Blog Posts


November 15, 2015
A Box of Cheerios

In the midst of all the news – the awful tragedies in Paris and Lebanon, the Republican and Democratic debates, the national debt, and so forth – I don’t feel like writing about the law tonight.

Tonight I am thinking about other things. Closer things.

Like – a box of Cheerios. Some Cream of Wheat. And a four-leaf clover.

A few nights ago I was able to spend some time with a couple of dear friends, and we somehow fell into a discussion of the different perspectives children and their parents have of people, places, circumstances.

As is common with any group of women, we started with one topic and somehow got onto another one. Cheerios came up… Yes, I remember.  My brunette friend said, “What would you think if you went into your mother’s home and all she had was a box of Cheerios in the cupboard and some milk in the refrigerator?”  I said I’d think she cooks about as much as I do – seriously, I really never do cook.  But that awakened for us the idea of perspectives.

My red-headed friend told us a story.  She had a military dad and her mother, brother and she all lived in “projects” most of the time.  One year they had some type of celebration, and all they had was a box of Cheerios.  She and her brother had a fantastic party, chowing down on Cheerios… while their mother stayed in the bedroom and cried, because all they had for their “party” was a box of Cheerios. 

Earlier today my own mother asked me if I remembered my Aunt Rita, my Uncle Jerry’s first wife.  I said I have one memory of Aunt Rita… and I can see her clear as day against the green, green grass of our Kentucky hillside.  She spent hours with me one day, combing through a patch of clover looking for – you got it – a four-leaf clover.  We found one! I think I pressed it.  And that’s how I remember Rita.  My mother was dumbfounded:  her memories are of drama, high drama, and more drama with Aunt Rita.  To me, Rita is still a good memory, represented by a silly but rare four-leaf clover.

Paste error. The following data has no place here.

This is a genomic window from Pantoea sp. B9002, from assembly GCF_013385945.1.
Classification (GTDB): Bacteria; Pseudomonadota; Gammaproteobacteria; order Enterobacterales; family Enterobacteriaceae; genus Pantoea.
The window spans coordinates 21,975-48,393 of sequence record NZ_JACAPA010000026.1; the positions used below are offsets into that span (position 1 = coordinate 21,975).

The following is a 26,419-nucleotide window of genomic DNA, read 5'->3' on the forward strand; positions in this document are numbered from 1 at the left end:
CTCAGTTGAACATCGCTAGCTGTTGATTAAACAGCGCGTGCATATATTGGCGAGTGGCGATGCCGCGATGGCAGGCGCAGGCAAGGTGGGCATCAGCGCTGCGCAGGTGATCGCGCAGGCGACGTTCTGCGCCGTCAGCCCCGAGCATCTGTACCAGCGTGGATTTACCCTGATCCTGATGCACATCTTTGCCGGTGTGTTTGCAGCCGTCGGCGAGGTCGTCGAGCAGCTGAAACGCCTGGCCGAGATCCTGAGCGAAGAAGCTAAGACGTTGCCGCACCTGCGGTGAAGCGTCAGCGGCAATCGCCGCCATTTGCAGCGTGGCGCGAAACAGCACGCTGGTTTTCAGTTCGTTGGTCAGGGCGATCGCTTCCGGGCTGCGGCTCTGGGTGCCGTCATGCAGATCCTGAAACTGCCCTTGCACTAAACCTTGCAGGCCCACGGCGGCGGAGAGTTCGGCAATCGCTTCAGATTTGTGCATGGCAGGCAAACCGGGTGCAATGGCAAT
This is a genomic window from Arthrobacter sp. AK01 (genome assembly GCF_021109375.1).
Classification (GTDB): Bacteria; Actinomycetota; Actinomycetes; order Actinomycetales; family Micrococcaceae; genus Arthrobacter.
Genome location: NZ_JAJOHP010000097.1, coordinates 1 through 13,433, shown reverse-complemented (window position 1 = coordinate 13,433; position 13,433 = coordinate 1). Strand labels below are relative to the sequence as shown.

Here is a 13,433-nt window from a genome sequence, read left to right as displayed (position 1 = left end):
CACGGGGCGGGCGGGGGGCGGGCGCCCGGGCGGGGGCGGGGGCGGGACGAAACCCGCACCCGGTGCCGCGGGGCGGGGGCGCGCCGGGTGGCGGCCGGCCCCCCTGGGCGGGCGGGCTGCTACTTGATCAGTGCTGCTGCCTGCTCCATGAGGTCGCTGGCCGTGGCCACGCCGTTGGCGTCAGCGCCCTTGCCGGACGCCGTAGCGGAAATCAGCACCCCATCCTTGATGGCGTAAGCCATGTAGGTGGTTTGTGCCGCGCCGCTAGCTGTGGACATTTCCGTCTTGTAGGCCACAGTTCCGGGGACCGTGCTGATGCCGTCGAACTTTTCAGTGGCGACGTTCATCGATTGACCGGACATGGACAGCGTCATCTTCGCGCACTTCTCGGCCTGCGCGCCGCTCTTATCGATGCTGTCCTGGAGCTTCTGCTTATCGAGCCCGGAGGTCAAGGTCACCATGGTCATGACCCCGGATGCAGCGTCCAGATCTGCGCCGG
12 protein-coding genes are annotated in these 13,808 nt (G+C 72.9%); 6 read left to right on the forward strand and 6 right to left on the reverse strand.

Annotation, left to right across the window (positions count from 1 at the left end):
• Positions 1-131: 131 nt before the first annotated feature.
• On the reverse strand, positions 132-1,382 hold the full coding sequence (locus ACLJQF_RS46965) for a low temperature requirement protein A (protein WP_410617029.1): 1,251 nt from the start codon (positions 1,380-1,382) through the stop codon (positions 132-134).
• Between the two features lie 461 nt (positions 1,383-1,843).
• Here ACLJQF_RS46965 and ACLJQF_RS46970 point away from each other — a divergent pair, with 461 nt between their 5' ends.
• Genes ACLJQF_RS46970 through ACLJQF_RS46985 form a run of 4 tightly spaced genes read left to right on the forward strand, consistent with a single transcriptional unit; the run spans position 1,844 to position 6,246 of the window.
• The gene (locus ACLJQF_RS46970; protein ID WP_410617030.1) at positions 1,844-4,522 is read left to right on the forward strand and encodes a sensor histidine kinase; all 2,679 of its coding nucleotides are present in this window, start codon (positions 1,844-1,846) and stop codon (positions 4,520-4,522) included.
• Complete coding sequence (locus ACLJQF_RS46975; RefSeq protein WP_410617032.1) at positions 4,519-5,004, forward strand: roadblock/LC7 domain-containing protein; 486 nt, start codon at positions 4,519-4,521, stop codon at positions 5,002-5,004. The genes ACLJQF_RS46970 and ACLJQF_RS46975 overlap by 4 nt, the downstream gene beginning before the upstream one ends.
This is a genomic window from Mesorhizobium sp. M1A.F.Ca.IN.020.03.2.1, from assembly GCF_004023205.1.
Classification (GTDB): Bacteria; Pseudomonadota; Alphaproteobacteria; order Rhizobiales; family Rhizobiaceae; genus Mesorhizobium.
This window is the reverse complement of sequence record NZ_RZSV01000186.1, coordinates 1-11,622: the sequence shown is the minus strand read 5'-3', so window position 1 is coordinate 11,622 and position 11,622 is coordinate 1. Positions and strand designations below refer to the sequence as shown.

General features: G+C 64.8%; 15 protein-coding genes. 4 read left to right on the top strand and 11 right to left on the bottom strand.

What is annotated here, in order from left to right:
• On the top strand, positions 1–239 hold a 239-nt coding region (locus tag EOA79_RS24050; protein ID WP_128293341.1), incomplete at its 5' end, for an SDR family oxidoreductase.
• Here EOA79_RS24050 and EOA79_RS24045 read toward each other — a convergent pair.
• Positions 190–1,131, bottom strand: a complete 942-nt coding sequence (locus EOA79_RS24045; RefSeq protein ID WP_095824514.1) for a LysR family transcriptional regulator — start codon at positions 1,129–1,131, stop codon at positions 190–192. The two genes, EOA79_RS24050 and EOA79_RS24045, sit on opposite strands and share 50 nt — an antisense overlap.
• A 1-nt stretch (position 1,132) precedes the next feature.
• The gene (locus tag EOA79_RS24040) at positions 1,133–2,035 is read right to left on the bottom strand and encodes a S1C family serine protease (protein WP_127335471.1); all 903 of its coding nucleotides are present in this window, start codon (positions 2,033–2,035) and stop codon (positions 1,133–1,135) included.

Memories we have in our childhood are powerful.  For some reason, perhaps because of the Cheerio party, my red-headed friend loves Cheerios.  I bet her mom doesn’t like them so much.  I myself love cream-of-wheat because my dad used to cook it for us every Sunday morning, while wandering around the house singing the theme song from Paint Your Wagon. And yes, I love Paint Your Wagon.  I’ve had the soundtrack in every medium since I came of age, from cassette tapes to C.D.’s to, now, mp3.  “Got a dream? Got a song? Paint your wagon, and come along…”   

The day we had the discussion, my red-headed friend’s mom was doing fine.  She lives a few hours away, and she and my friend talked about once a week.  Yesterday she got a call that her mom was doing poorly, and asked for prayer.  I hope all is well with them; moms are precious things.   I expect I will hear news of her tomorrow.

My dad is doing fine; he lives far away, but he doesn’t talk on the phone for very long, at all, and won’t email, so we correspond with cards and letters – “snail mail” to the young whippersnappers of today.  He just had a birthday. Yes, I sent him a card, and called to say “Happy Birthday.”

I don’t know how Aunt Rita ended up.  But I pray, for the kindness she bore for a young girl, that somehow she did well.  I hope she found, and kept, a four-leaf clover of her own.

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